We’ve covered before whether appraisal is available in an all-stock deal: generally, it is not. We’ve also discussed the market-out exception and the way in which it is applied in Delaware.

A second technical change in the proposed amendments would clarify the information a corporation must disclose in an intermediate-form merger.

Section 262 was amended in 2016, though whether that amendment achieved what its proponents sought is a subject of debate.

**Update: For another view on the proposed amendments, see Shearman & Sterling’s take.

A frequently asked question involves the availability of appraisal rights when investors are being offered only stock in the acquiring corporation in exchange for their shares.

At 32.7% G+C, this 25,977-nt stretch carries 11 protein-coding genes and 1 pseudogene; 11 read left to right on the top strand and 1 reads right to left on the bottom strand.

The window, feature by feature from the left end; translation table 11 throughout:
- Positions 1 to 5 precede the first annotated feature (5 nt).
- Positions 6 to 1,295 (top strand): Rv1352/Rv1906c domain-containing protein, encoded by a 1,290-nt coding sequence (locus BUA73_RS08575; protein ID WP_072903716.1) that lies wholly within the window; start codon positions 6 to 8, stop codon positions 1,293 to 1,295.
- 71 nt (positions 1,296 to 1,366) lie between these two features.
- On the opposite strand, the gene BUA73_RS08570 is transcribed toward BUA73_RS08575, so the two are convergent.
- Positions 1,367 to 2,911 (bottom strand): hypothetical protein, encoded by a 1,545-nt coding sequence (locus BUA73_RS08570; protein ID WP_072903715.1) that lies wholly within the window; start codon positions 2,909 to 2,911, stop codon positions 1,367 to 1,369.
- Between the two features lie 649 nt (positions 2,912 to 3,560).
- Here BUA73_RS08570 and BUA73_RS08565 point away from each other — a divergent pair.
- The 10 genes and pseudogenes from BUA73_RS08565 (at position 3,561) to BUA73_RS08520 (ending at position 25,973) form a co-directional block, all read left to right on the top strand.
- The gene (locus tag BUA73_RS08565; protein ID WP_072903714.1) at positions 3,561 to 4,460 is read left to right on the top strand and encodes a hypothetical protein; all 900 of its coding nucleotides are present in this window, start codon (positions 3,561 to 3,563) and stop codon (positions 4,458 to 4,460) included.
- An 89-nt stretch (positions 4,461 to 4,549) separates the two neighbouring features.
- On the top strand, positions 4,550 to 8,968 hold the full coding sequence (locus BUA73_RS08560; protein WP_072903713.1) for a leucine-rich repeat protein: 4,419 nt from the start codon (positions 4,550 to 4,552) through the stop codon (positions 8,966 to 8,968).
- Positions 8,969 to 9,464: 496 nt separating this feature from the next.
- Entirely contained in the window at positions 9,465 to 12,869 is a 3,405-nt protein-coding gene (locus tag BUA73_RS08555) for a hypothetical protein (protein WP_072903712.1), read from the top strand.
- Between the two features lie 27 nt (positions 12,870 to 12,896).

The answer is typically no.  The Delaware appraisal statute provides that appraisal rights are available in a wide range of statutorily permitted mergers.  8 Del. C. § 262(b).  However, in what is commonly referred to as the “market-out exception,” the statute further provides that appraisal rights are not available for stock that is “either (i) listed on a national securities exchange or (ii) held of record by more than 2,000 holders.”  8 Del. C. § 262(b)(1).  Of course, if this is where the story ended, the market-out exception would render appraisal rights unavailable in most cases.  But the Delaware legislature created another exception in the appraisal statute, which Delaware courts have labeled the “exception to the exception.”  The exception to the exception states that the market-out exception does not apply when the shareholders of the target corporation are required to accept consideration for their shares that is not (a) shares of stock in the surviving corporation, (b) shares of stock in any other corporation that are either listed on a national securities exchange or held of record by more than 2,000 holders, or (c) cash in lieu of fractional shares described in (a) or (b).  8 Del. C. § 262(b)(2).  Thus, the statute provides that when the holders of a nationally listed or widely held stock are offered cash consideration for their shares (other than cash in lieu of fractional shares), appraisal rights exist, but when they are offered only the stock of the acquirer or other nationally listed or widely held stock, there are no appraisal rights.